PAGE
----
Folks went onto Covered California, which is California’s health exchange, to shop for health insurance or compare plans and prices. Not a whole lot of folks signed up (mostly because of the rapey prices and through-the-roof deductibles), but that didn’t stop Covered California from violating their privacy:
Raising concerns about consumer privacy, California’s health exchange has given insurance agents the names and contact information for tens of thousands of people who went online to check out coverage but didn’t ask to be contacted.
The names provided include people who started an insurance application on the Covered California website since enrollment launched Oct. 1, but for whatever reason never picked a health plan or completed the sign-up process.
The state said it provided information on tens of thousands of people who logged into the state’s website, but it didn’t know the exact number.
The exchange said agents were given names, addresses, phone numbers and email addresses if available.
There’s no telling what else these corrupt Rule 17 (“Do whatever it fucking takes”) corrupt-o-crats are doing with your private information. I wouldn’t be surprised if they compared the list to voter registration roles, and signed up those currently not registered to vote, and registered them as Democrats.
This comes on the heels of reports that Covered California is — wait for this huge shocker — lied about the number of California doctors participating in the exchange:
Only in September did insurance companies disclose that their rates would be pegged to California’s Medicaid plan, called Medi-Cal. That’s driven many doctors to just say no.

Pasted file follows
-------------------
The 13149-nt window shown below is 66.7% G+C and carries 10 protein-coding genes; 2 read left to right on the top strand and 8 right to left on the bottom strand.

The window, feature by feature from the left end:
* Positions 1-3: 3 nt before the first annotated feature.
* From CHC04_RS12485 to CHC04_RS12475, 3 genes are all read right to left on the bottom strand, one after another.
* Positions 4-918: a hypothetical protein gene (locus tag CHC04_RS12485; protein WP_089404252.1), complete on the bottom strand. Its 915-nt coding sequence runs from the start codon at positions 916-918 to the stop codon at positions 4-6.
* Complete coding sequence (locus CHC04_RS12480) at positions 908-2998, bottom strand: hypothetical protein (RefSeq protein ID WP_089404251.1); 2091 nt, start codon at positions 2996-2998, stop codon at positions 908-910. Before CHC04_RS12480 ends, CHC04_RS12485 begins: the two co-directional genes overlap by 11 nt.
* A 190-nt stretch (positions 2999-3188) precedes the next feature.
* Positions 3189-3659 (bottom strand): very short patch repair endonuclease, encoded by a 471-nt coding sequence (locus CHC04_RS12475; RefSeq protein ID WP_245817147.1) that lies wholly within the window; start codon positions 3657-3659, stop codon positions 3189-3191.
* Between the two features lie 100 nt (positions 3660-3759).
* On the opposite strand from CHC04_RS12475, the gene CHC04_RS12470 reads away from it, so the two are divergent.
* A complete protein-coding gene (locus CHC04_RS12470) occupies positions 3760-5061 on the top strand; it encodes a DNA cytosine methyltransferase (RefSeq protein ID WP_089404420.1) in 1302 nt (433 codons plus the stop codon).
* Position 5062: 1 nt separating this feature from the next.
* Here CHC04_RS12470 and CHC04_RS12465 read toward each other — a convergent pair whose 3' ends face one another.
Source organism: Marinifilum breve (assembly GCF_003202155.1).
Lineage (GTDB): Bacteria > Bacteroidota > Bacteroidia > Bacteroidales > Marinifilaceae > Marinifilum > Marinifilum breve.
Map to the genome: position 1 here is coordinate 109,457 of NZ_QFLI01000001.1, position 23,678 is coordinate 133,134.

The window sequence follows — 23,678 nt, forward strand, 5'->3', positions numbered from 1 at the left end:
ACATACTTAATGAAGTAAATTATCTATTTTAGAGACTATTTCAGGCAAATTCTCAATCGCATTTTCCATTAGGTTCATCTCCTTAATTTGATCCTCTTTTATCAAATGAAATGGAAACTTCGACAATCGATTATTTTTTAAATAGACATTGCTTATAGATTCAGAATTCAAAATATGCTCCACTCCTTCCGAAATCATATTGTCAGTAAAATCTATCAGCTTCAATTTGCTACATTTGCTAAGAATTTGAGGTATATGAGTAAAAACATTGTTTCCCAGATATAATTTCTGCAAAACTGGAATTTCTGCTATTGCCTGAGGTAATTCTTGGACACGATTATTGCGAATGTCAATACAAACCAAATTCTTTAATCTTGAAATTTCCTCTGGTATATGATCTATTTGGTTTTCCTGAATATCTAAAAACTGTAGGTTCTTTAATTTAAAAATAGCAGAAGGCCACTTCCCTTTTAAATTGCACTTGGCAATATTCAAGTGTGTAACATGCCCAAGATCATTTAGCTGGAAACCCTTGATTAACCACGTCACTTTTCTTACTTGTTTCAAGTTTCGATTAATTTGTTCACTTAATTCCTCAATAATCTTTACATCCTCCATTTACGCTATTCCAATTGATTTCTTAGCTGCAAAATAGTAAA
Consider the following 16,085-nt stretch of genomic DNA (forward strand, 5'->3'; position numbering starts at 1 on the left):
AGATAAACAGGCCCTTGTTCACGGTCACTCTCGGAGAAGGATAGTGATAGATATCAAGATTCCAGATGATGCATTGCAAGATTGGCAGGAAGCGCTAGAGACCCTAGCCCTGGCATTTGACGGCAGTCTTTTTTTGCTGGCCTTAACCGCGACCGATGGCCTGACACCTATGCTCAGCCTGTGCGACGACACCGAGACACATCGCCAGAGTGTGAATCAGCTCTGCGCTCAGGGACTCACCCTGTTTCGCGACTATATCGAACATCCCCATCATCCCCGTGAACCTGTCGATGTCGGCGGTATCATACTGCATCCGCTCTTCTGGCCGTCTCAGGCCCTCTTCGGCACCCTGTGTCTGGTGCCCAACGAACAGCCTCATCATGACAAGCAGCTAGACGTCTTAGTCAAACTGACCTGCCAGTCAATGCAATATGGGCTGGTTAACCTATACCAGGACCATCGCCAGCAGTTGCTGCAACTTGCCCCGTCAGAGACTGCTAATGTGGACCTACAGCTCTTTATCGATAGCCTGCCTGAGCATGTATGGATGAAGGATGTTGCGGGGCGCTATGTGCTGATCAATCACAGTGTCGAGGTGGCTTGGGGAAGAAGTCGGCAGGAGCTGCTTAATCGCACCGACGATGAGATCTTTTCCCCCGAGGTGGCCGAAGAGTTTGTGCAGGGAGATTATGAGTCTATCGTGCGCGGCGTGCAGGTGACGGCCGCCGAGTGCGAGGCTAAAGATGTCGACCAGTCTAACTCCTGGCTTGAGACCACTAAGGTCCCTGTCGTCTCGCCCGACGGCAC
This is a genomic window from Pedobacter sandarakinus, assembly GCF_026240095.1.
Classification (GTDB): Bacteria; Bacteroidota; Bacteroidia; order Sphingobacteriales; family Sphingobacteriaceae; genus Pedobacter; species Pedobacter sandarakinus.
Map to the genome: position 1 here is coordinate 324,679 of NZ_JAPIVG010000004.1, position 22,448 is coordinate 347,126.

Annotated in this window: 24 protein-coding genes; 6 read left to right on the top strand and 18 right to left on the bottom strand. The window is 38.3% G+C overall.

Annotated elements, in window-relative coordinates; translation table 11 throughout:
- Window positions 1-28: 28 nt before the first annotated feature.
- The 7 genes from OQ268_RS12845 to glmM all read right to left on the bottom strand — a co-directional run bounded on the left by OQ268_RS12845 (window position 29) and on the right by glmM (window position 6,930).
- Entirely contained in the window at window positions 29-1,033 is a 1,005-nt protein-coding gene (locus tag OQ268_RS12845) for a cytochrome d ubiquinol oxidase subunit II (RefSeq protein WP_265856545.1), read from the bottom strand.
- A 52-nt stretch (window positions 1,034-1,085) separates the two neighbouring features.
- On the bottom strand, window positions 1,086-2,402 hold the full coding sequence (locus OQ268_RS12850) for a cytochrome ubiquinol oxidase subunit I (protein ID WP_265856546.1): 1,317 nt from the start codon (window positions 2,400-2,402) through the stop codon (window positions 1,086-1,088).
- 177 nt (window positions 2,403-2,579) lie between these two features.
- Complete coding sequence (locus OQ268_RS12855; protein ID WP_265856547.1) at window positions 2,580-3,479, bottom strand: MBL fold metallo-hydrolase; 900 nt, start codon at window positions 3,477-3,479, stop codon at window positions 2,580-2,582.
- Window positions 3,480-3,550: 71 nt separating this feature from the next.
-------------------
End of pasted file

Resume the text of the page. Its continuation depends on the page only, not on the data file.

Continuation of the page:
They’re also pointing out that Covered California’s website lists many doctors as participants when they aren’t.
“Some physicians have been put in the network and they were included basically without their permission,” Lisa Folberg said. She is a CMA’s vice president of medical and regulatory Policy.
“This is a dirty little secret that is not really talked about as they promote Covered California,” Waters said. He called the exchange’s doctors list a “shell game” because “the vast majority” of his doctors are not participating.
Independent insurance brokers who work with both insurance companies and doctor networks estimate that about 70 percent of California’s 104,000 licensed doctors are boycotting the exchange.
How far away are we from Democrat-led governments passing laws requiring doctors to participate in their healthcare scams? At the very least, these non-participating doctors should be expecting a call from the IRS in the very near future.